The MSc in Water Hazards, Risk and Resilience is unique in Scotland offering an applied interdisciplinary approach to real world case studies and problems faced by environmental agencies, local and regional councils, as well as government level implementation of a robust hazard policy. With a potential increase in intensity and duration of water hazards associated with on-going climate change, the course is well placed to address a real need for graduates with hazard analysis and assessment expertise across a wide range of sectors.
Why study Water Hazards, Risk and Resilience at Dundee?
This course is uniquely placed as the only MSc in the UK to offer a balanced interpretation and adaptation to water hazards, bringing together an understanding of the science with its impacts on Society.
The course will be integrated with public and third sector bodies in order to meet the growing demand for graduates who wish to pursue or advance a career in water hazard or risk management, environmental monitoring, emergency planning or catastrophe-related mitigation for NGOs. Emergency response officers and members from a range of bodies will participate and run workshops as an integral part of research training.
Potential for work-based placements across the wide sector identified above will provide unique opportunities for students to gain real-hazards experience in conjunction with the dissertation module. Internationally recognised experts teach the MSc with cross-disciplinary expertise in environmental hazards, environmental sciences, human geography and health.
What's so good about this course?
The MSc programme will provide a comprehensive, multi-disciplinary approach to the study of natural water hazards. This will provide training in the key fundamentals of the geoscience of water hazards which underpins hazard research and assessment. Skills will be developed to allow a career in a range of environmental sectors. These include rapid hazard assessment techniques, key field skills in the geomorphological mapping of hazard zones as well as a comprehensive study of the impacts of hazards on both the landscape and human populations.
This course focuses on the physical processes that generate natural hazards through an advanced understanding of geological and environmental processes, field recognition and mapping of hazards, GIS and remote sensing techniques for mapping and modelling of hazards, risk assessment techniques as well as the social and cultural dimension of those hazards. Links with industry and practitioners in the emergency and disaster management field, including, community resilience officers, Local Authority Emergency Planning Departments, NGOs (e.g. Red Cross) and major disability and older persons charities will allow graduates to develop a range of skills and real-world expertise in preparedness and planning.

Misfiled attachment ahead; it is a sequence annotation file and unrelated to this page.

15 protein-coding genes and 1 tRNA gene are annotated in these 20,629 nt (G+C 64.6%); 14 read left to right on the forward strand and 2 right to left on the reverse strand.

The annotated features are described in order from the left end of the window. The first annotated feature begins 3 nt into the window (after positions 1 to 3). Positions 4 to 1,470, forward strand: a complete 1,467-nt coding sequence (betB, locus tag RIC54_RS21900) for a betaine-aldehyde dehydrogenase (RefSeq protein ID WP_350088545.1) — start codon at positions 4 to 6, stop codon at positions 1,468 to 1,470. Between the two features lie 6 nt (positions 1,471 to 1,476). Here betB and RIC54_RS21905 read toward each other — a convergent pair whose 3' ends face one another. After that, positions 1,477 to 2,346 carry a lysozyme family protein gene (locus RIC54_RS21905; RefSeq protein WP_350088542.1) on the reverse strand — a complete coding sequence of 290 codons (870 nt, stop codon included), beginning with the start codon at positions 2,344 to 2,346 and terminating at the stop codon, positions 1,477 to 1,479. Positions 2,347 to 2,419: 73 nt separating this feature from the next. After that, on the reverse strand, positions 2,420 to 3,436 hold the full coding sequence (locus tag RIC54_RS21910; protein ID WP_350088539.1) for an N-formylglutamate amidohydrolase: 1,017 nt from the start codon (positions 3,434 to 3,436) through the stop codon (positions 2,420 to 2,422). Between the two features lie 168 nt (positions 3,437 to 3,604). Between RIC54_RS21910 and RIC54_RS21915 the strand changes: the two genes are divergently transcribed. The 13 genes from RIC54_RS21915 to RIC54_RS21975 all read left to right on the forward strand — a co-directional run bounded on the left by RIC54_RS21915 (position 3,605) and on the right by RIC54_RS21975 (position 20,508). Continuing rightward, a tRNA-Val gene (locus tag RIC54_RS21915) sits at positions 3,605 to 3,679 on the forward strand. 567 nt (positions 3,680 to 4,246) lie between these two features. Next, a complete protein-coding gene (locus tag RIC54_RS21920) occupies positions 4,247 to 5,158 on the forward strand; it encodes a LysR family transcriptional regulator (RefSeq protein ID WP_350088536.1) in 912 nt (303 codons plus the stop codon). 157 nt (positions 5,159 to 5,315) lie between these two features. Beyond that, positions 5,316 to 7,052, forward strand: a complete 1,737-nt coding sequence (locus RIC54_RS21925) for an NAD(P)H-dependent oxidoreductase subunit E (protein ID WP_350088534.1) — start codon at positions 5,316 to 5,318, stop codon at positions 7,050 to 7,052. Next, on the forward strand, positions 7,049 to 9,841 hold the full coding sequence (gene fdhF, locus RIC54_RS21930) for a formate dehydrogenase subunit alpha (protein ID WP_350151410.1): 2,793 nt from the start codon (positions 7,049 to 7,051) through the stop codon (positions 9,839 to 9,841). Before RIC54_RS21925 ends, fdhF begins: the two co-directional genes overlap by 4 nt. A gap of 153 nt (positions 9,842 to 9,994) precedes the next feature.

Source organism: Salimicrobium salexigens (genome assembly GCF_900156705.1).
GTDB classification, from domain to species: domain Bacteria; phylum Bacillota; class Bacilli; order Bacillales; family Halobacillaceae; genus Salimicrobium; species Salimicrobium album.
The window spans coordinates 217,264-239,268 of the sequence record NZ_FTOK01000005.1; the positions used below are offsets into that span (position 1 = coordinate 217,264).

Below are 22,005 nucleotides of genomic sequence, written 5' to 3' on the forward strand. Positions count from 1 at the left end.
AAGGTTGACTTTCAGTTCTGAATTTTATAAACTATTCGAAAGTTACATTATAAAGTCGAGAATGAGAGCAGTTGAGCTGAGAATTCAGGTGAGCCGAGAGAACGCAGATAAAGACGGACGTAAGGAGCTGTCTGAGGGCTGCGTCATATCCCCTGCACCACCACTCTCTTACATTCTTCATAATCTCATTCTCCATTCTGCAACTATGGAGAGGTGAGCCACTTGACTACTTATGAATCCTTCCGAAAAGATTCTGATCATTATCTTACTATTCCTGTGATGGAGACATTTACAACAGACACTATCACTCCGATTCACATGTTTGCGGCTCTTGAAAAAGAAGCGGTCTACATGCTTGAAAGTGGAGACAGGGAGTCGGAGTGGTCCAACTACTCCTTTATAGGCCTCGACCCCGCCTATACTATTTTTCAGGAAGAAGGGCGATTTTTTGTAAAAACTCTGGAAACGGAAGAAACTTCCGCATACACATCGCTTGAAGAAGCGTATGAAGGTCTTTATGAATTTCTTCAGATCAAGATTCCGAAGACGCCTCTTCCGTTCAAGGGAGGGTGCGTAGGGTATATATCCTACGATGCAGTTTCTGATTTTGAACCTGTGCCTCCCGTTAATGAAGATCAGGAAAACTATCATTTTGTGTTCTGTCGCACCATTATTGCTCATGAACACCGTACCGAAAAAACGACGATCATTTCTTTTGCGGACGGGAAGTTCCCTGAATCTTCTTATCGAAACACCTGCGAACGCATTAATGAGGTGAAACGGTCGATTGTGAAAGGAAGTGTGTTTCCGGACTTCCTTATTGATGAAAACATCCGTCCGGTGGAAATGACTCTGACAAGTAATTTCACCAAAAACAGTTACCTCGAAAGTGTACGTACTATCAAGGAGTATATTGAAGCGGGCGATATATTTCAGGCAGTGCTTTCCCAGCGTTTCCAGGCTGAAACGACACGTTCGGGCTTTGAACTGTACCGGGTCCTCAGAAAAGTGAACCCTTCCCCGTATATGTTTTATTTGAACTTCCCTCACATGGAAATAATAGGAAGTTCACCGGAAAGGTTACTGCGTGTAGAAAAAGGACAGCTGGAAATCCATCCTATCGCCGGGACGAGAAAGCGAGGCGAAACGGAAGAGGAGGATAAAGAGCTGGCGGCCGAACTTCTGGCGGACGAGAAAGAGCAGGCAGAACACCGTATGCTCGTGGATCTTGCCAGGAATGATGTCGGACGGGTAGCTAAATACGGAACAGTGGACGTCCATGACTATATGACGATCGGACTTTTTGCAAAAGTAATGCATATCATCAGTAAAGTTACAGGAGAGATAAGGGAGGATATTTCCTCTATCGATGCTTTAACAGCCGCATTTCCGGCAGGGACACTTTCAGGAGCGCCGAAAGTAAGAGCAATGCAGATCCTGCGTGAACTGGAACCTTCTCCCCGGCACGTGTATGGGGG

Who should study this course?
This course should appeal to graduates of geography, geoscience, environmental science, planning and related disciplines, who wish to widen their subject knowledge of natural water hazards and combine integration of science with societal impact and policy.
Due to an initiative from the Scottish Funding Council (SFC) designed to support key sectors in the Scottish economy, there are 10 fully-funded places available to eligible students starting this course in 2013/14. This covers all tuition fees associated with the MSc programme and can be held by students classified as Scottish or EU for fee purposes only. Please indicate your interest in being considered for a funded place when you apply through UKPASS.
The start date is September each year, and lasts for 12 months full time.
How you will be taught
Modules start at the beginning of the academic session in September.
The course is taught using lectures, seminars and workshops as well as integrated field study of between 1 day to 1 week duration.
What you will study
The programme is taught over two semesters, plus the summer period for the Dissertation. It consists of four core modules and two optional modules which the student can choose from a list of six possible modules. Modules will be taught as follows:
Semester 1: September to December
Core modules (20 credits):
Research Training Water Hazard Geoscience Plus one option module (20 credits):
Hydrological Monitoring and Modelling Quantitative Methods Semester 2: January to April
Core modules (20 credits):
Population Vulnerability and Resilience Fieldcourse Plus one option module (20 credits):
Research in Practice (work placement) Qualitative Methods Applied GIS and Geospatial Data Analysis Hydrological Applications Students enrolled on the MSc programme also complete a Dissertation (worth 60 credits) over the summer period.
This course is relevant for individuals who wish to pursue careers in: Water hazard or risk management Environmental monitoring Emergency planning Catastrophe-related mitigation for NGOs Further postgraduate research (PhD) Research and development organisations